Lobbying for Growth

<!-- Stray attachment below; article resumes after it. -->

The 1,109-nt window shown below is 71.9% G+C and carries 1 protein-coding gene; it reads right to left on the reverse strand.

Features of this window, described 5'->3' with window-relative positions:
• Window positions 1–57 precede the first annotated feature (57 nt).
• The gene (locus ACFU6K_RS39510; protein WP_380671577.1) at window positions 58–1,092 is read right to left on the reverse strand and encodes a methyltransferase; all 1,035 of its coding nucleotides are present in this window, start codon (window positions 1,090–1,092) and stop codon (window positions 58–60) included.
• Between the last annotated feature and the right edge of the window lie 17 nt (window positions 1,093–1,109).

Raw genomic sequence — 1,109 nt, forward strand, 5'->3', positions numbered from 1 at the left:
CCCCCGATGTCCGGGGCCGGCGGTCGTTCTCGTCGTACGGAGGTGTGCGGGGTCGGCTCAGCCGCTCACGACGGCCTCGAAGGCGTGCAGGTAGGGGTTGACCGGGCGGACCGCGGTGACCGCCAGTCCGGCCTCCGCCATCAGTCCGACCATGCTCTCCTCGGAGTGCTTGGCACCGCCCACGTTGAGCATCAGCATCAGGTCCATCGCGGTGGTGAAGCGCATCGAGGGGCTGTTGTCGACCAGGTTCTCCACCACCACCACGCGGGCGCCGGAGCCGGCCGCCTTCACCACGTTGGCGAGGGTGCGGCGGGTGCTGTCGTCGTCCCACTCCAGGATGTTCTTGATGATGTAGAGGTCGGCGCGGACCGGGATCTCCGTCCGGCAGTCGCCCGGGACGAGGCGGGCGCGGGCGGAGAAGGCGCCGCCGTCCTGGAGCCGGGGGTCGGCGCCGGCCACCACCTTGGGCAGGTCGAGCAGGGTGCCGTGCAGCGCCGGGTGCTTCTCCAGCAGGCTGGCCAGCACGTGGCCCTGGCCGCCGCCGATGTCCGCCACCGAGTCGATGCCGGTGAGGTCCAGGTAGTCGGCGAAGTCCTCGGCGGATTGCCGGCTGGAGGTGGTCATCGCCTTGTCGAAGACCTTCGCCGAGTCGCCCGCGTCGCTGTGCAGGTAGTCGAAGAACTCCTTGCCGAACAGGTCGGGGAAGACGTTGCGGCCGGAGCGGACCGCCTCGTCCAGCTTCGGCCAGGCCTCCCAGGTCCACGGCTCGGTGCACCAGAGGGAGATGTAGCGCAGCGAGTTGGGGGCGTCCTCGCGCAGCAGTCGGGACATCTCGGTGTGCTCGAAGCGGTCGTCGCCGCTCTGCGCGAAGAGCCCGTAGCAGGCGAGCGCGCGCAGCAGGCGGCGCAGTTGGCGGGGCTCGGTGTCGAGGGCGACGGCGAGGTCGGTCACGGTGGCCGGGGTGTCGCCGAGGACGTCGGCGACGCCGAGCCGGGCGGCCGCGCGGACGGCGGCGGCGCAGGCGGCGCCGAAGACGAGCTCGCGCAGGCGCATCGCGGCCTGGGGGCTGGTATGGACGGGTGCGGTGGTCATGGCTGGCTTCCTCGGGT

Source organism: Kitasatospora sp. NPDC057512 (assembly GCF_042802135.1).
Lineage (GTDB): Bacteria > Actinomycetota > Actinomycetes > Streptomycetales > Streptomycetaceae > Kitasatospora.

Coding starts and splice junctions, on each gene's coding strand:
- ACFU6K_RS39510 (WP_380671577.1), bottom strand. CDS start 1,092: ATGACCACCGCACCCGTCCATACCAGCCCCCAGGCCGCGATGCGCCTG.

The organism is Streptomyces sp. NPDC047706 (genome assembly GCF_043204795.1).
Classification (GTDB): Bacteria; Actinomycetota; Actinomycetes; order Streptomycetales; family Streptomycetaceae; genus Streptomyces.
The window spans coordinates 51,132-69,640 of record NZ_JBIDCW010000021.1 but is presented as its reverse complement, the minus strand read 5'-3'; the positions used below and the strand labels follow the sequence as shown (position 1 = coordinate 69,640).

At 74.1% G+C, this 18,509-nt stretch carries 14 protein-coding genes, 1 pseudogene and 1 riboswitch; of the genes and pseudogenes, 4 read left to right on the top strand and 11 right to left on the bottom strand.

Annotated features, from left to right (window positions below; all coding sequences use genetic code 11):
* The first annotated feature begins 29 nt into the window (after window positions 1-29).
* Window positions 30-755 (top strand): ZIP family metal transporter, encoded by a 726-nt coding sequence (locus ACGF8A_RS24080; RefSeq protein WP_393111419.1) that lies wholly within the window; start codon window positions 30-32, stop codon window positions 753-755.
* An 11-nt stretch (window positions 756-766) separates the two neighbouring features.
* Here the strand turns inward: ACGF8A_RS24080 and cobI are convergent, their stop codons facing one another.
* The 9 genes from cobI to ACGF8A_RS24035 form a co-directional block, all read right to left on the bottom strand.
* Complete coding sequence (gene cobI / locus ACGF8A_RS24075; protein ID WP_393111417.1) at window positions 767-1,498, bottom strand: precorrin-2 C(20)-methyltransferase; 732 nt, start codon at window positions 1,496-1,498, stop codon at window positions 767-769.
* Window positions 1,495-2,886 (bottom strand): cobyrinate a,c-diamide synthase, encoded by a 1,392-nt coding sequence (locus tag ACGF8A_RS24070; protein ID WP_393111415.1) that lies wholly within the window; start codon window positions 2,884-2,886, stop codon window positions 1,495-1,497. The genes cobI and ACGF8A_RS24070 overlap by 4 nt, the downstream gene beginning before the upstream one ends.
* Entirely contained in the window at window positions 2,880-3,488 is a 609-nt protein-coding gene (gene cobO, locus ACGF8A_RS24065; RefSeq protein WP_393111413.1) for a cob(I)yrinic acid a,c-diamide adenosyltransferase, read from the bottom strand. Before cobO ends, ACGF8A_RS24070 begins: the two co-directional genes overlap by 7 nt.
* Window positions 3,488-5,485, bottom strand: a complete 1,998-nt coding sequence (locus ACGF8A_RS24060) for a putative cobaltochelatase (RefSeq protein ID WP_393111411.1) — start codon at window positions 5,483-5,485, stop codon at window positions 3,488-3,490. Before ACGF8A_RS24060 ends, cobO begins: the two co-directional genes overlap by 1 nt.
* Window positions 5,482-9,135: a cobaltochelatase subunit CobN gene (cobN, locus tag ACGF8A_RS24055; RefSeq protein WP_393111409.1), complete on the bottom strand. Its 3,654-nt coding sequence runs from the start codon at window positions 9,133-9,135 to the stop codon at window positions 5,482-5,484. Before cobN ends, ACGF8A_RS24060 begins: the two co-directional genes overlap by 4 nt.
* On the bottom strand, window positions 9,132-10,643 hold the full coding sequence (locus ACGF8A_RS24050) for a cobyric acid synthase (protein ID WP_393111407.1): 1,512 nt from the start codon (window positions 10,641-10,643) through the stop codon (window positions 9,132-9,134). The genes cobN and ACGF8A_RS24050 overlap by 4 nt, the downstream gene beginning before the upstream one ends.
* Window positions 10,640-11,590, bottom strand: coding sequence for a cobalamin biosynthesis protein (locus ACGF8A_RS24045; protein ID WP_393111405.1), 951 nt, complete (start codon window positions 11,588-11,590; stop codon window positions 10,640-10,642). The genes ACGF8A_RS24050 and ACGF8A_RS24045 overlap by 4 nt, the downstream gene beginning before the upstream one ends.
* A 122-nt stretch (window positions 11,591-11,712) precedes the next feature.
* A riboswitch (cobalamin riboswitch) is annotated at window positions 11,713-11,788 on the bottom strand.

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The 5-30 a.m. beep from his wristwatch woke up Anurag Saxena. In characteristic style he jumped out of bed and headed for the bathroom only to stop at the door. Memories of the previous day came rushing back and Saxena realized that there was no need to hurry. Yesterday he called up Tim Leed, director for India and West Asia of the New York-based Denver Instruments, to say that he was quitting the company. “Wait for a day Anurag. We can talk about this again tomorrow,” was all that Leed said. Twelve years ago, Saxena was the brightest star at Denver Instruments India, company manufacturing office equipment. He was than the sales manager of the western region, which account for over 50% of Denver’s turnover. It was his sales acumen that made Denver’s foreign parents optimistic about its plans for India. Whenever the monthly sales figures were faxed to New York, accolades poured back. Saxena’s counterparts in other regions watched his performance with unconcealed amazement and secretly envied his abilities. Saxena was workaholic. Week after week, He calculated the deficit in his target and scanned the territory map to figure out where the balance would come from. He poured over the targets of his area salesman, watched every order minutely and pushed his team till it was delivered. Not that they resented his pushing and chasing. All members of the sales team had worked with him closely to know that Saxena thrived on the pressure his job created. When sales target slipped, his paranoia was at its height. For instance, when rival co. Remlen India launched its brand of printers; Saxena quickly assessed his own region’s performance. He examined the status of orders in each territory and groaned when he saw that Pune was lagging. “What is the problem with Pune?” he asked Sharad Dani, the area salesman. “There’s been no cyclone, no rains, no transporter’s strike, no power cuts, and then what is it? I am coming with you, we need to push Pune, Saxena declared summarily. Dani grinned. “I am doing ok, Anurag. I’ve 8 orders and Breckel electronics’ order is also coming, “he said. “So is Christmas,” thundered Saxena. “I’ve been hearing about Breckel for too long. We last heard from them 3 weeks ago. Sorry, I must go with you,” it worked. That week, Dani finished the sale with Breckel. The days turned into months and months into years as Saxena pushed orders, arranged demonstrations, wooed clients, closed deal and painstakingly inched toward his goals-both of sales as well as personal excellence. All this required hectic traveling though, Saxena was virtually hoping from one town to another. The mixed cuisine played havoc with his ulcers. But bigger loss was in his desperations to meet targets, Saxena slowly got distance from his family. A quite silence developed between his and his wife while tours filled the void he had left in his son’s math lessons. All this hurt Saxena, but hardly had the time to feel the pain. One day he would make up with them, he was sure. If appreciation was lacking at home, it was more than made up by his boss.Sudhir Rai, the general manager of western region.Sexena was the blue-eyed boy Rai had groomed as a traniee.Later, Saxena graduated from customer service to sales manager while their relationship improved with time. Overtime Rai empowered Saxena to work in other line functions. So Saxena got involved in factory operations and marketing also. This transgression of sales function bothered the other line managers, but they knew the region depended on him. Every quarterly results only reinforced his ability as a salesman.Rai wasn’t the only one enamoured by Saxena.The managing director, Vasant Jain ,openly lavished praise on ‘this bright young lad of the western region.’ Even down the line, Saxena was very popular. He could motivate a sales team to put in their best and achieve even the most impossible of target. Saxena loved selling. He allowed a standard lapse of time for every...
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